“I hoped you would take up an honourable profession and add to the family honour and your own honour. The military is such a one. Why do you not petition the atabeg for a position in his army? I am not without influence and I have no doubt that I could persuade our lord, Zengi, to admit you as a captain—though it might cost me a few bolts of watered silk.”
“Please, father. I can think of nothing worse.”
“What about law? You have studied the Maliki school of Islamic law, I believe.”
“Yes, father.”
“Then why don’t you practice it? I will set up with a in the in the souq-market and buy slaves to be your clerks.”
“But... I have decided on my profession. I wish to be... a poet.”
His father could contain himself no longer. He jumped to his feet, and stamped up and down while de delivered the following diatribe:
“A poet! You are no poet! You are a dreamer at best, and a waster at worst. I come here to speak to my son about his profession, and what do I find—he is sitting with a concubine, drinking wine, and listening to poetry.”
“But they are not all haram, father,” protested Fadel, mildly and in a respectful tone.
“Concubines are for men who have established themselves. You should take a wife first, as I did when I was your age. As for wine, did not the prophet—may peace be upon him—say: ‘Satan only wants to cause between you animosity and hatred through intoxicants and gambling and to avert you from the remembrance of Allah and from prayer. So will you not desist?’”
“Indeed, father, you are right, and I will abstain if it will please you...”
“Not me, but Allah,” his father reminded him.
“And I will even send Aaliyah away—but please do not ask me to give up poetry.”
His father heaved a deep sigh as though he knew he was wasting his time but felt he had no choice but to try.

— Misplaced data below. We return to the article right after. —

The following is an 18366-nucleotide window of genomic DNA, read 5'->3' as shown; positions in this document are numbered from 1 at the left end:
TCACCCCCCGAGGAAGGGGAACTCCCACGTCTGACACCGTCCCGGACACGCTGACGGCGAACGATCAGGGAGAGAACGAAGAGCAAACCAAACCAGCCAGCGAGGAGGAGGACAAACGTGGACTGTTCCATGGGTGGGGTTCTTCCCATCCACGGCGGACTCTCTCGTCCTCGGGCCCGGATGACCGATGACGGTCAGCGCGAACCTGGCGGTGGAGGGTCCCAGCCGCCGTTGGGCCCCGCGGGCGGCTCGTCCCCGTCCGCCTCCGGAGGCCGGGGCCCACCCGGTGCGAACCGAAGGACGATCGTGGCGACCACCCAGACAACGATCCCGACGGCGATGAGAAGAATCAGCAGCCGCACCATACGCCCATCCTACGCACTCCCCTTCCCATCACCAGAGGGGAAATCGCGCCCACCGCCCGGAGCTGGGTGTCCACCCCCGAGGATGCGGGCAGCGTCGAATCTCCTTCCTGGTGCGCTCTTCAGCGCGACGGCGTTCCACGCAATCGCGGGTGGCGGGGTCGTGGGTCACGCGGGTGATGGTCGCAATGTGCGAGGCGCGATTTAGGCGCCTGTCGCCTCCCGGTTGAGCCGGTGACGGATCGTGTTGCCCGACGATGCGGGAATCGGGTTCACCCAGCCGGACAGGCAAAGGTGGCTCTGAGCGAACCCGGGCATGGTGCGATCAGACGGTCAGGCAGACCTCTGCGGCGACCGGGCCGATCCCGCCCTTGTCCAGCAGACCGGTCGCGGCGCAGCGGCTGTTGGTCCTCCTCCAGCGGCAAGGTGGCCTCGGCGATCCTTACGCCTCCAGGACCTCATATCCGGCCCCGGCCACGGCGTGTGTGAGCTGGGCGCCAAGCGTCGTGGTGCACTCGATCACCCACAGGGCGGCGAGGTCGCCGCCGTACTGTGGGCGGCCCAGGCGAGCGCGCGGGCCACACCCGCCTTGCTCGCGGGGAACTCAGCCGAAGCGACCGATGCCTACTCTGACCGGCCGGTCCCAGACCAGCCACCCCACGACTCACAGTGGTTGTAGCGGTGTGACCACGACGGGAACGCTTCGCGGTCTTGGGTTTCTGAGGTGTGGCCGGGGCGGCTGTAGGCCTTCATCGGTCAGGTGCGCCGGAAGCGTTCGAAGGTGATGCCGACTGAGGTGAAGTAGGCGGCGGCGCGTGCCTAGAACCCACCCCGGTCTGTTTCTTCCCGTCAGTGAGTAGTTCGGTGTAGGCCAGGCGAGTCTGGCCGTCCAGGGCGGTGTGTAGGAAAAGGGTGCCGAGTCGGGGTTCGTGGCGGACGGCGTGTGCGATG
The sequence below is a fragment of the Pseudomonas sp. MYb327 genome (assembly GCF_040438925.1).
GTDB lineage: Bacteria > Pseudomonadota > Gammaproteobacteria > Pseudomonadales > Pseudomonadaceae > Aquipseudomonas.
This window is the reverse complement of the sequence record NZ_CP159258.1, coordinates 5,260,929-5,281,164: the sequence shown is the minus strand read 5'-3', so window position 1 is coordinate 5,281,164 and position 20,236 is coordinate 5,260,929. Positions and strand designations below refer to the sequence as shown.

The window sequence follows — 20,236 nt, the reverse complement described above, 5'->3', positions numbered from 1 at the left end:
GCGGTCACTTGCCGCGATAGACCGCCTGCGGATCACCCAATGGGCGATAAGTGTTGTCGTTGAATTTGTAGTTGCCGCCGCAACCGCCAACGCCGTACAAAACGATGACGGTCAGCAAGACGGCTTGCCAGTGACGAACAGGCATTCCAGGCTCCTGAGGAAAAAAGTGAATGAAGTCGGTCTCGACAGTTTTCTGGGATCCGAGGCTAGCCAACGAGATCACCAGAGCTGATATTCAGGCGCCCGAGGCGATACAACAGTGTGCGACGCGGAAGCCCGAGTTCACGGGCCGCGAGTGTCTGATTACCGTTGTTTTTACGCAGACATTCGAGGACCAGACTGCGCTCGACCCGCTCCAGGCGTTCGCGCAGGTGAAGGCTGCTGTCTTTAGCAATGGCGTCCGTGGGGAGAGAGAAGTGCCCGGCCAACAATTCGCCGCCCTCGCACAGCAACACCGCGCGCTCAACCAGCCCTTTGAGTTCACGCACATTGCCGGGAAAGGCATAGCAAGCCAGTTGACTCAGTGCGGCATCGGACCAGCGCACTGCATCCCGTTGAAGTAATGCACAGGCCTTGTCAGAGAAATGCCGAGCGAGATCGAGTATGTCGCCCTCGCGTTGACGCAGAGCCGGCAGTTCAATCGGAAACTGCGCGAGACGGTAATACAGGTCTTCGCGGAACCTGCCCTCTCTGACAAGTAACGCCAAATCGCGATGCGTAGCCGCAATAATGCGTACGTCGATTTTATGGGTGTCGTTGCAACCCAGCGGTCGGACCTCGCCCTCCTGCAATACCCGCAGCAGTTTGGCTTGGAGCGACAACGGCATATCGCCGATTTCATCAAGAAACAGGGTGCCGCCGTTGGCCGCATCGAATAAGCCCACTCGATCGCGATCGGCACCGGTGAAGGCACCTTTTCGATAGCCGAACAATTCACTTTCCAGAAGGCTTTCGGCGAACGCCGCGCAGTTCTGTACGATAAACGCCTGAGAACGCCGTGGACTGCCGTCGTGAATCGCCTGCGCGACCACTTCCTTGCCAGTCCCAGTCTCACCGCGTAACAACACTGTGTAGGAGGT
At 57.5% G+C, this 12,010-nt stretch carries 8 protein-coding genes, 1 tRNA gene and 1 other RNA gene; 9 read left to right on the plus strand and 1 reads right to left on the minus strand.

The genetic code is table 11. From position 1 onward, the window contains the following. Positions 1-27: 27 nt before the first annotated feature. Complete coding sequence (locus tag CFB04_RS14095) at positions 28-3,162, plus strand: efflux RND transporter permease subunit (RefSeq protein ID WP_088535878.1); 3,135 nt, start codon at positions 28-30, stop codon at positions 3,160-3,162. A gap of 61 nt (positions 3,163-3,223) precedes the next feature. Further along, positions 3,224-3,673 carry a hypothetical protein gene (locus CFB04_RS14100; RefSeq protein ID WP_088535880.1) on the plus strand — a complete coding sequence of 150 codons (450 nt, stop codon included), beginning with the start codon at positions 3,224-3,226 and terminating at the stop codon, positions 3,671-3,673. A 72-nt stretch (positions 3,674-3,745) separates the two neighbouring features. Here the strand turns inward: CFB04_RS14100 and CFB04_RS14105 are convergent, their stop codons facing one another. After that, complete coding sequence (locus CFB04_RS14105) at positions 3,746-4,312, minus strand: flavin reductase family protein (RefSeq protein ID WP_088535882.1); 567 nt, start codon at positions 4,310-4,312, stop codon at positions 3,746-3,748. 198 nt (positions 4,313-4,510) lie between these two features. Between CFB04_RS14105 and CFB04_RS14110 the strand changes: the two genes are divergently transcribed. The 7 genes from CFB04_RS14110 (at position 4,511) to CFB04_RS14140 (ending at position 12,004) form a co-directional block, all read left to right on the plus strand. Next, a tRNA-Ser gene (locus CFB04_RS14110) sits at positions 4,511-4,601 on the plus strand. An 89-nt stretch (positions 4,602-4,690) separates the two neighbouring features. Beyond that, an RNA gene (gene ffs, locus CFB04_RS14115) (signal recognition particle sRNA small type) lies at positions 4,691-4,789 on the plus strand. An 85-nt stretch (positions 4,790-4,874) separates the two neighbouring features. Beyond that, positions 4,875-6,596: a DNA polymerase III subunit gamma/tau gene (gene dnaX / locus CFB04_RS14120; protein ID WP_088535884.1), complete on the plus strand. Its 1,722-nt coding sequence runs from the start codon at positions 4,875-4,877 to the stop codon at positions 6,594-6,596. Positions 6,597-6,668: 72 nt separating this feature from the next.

“Does not the Holy Book say, ‘only those who are lost in error follow the poets’, and elsewhere: ‘we have not taught the Prophet poetry, nor would he ever have been a poet’?”
“Father, your knowledge of the Holy Book is exemplary, you are indeed an hafiz. In that case, you also know that poetry is not haram. The Quran also refers to those poets ‘who believe, do good deeds, and remember God often’.”
Far from being annoyed that his son was arguing with him, he smiled with pleasure.
“My son, it makes me proud that you too are an hafiz, and that you can debate the Holy Book like the best of Islamic scholars.”
“Then I may be a poet?”
“What, and write rubbish like this?” said his father picking up the book and throwing it down again.
“Read it first, father. This is the poem I was reading. It is a battle poem, so it might interest you.”
His father read the part of the poem silently, then, as he warmed to it, began to read aloud:

“As they bent to fling their arrow storm
we rushed them, man to man, with our swords,
and our horse incessantly battered the field
till the sun stood high and the Persians broke.”

He put the book down and looked thoughtfully across the rooftops of Aleppo to the setting sun, but said nothing.
“Well?” said Fadel.
The old man turned to Fadel, and said with a pained expression, “It is a fine poem, but it is jahiliyya.”
“It is indeed, pre-Islamic, as you say, father. But is it not a fine poem?”
“How can it be fine if it is jahiliyya?”
Fadel wanted to scream and shout, but he remembered that, second to Allah, a Muslim must revere his parents.
“But,” his father continued, though grudgingly. “If you could write a poem as fine as that about our noble leader, Zengi, and his jihad against the Infidel, I could almost excuse you the wine and the concubine.”
He was still wearing a sad expression when he left the terrace for this was only the latest of several conversations on the same subject, all which had achieved nothing.
A moment later, Aaliyah appeared as if from nowhere and threw her arms around Fadel, but he made no response. All he said was, “No—and take that wine away,” for his father’s words had struck him like a bolt of lightening, and he could now see his way clearly. He walked slowly to the carved balustrade and, leaning on it, gazed at the Great Mosque glowing in the halo of the setting sun, and thought, “Yes, that is what I shall do. I shall write like A’sha Maimun, but in praise of Imad ad-Din Zengi!”